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Hillary: The Cunning, Cowardly Dodger

The opinions expressed by columnists are their own and do not necessarily represent the views of
WASHINGTON - The latest news about Hillary Clinton's bid for the presidency is that she has decided to run as an all-out, wild-eyed left-winger.

That'll come as no surprise to anyone who has followed her leftist political career from First Lady, who fought Bill Clinton's decisions on welfare reform and capital gains; who compiled a liberal record throughout her years in the Senate, and as secretary of State where she caved into Barack Obama's delusional attempts to "reset" relations with Russian President Vladimir Putin and his rapid withdrawal from the war against terrorism that led to the resurgence of ISIS, al-Qaeda, and their accomplices who bathed the Middle East in blood and carnage.

Clinton has been a liberal activist all her life going back to her Wellesley College days in the 1960s when she was an activist in the left-wing, protest movement of the day.

So it certainly came as a shock to read this headline on the front page of the liberal Washington Post this week: "Sensing a voter shift, Clinton tacks to left." Come again?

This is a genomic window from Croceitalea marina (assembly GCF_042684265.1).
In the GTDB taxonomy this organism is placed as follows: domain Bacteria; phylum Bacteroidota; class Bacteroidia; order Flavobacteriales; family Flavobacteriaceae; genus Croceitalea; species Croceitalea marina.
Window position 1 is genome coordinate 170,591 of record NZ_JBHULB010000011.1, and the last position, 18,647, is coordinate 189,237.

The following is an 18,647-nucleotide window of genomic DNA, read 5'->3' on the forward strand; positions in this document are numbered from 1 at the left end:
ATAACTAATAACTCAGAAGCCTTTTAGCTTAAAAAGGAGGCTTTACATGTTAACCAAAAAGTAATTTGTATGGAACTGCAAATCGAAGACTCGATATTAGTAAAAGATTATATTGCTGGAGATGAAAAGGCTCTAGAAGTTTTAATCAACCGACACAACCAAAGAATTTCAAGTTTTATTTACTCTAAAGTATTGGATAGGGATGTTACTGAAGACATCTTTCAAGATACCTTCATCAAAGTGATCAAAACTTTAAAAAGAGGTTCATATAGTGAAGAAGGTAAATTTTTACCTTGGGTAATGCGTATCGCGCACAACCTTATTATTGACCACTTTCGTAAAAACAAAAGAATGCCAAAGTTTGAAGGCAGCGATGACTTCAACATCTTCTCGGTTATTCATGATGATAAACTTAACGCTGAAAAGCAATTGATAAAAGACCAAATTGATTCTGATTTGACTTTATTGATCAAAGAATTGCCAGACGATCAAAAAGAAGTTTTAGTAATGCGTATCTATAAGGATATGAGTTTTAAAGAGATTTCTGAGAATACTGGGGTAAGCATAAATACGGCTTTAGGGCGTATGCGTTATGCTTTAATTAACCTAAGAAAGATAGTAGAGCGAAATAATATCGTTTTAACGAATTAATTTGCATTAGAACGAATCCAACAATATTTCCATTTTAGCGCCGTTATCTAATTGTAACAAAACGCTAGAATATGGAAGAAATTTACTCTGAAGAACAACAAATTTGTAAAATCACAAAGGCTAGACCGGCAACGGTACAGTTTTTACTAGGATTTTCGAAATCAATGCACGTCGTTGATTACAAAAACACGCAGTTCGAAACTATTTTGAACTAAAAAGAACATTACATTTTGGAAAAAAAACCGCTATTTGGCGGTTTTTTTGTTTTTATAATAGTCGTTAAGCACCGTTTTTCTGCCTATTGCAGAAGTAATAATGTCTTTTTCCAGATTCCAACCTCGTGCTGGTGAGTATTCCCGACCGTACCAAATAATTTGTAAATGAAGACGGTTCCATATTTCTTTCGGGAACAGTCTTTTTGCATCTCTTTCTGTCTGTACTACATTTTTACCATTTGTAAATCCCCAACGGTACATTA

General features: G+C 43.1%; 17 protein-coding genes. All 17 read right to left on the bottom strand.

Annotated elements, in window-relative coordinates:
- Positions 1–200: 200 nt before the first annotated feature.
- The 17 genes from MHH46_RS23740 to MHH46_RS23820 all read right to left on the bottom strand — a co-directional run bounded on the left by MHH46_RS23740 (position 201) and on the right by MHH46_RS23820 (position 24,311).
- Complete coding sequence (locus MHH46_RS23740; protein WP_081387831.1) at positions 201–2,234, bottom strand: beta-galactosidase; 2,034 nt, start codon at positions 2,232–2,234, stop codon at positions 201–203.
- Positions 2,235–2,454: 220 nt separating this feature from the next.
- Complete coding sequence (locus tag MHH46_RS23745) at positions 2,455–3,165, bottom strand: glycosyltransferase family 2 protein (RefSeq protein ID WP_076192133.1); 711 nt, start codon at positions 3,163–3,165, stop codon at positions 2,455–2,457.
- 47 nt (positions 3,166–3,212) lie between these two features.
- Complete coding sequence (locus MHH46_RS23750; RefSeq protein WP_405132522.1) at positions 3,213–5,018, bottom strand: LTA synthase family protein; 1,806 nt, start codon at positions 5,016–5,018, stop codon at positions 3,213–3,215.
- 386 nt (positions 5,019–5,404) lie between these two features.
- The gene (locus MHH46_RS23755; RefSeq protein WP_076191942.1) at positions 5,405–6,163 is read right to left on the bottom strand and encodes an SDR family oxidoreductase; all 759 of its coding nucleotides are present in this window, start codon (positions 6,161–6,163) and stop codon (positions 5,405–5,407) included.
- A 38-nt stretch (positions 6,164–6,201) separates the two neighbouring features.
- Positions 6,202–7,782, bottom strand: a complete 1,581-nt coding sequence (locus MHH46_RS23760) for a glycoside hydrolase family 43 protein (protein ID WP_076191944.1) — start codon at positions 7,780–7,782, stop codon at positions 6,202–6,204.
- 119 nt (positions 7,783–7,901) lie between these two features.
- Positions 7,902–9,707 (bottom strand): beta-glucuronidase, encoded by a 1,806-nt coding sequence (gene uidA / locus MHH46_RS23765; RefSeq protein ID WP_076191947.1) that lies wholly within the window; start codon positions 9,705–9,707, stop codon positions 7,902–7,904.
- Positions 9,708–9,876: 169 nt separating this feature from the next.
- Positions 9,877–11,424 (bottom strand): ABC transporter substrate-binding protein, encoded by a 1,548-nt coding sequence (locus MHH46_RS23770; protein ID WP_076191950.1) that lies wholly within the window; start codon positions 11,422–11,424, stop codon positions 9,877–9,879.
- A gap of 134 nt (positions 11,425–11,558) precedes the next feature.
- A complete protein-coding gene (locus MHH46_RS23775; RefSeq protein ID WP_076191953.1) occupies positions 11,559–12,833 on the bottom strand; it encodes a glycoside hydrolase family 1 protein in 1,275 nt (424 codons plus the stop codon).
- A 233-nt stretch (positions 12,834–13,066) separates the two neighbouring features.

If anything, that headline demonstrated just how far to the left the Post really is when it suggests that Clinton was somewhere to the right of the Democratic Party's left wing before her latest dodge to the far left.

And, supposedly, not just shifting left, but much further to the left than anyone before her.

Here's how the Post described Clinton's tactical shift:

"Hillary Rodham Clinton is running as the most liberal Democratic presidential front-runner in decades, with positions on issues from gay marriage to immigration that would put her at her party's precarious left edge."


More liberal than, say, Democratic presidential nominee Walter Mondale in 1984 who ran on a campaign platform to significantly raise taxes on a recovering economy that was coming out of a severe recession?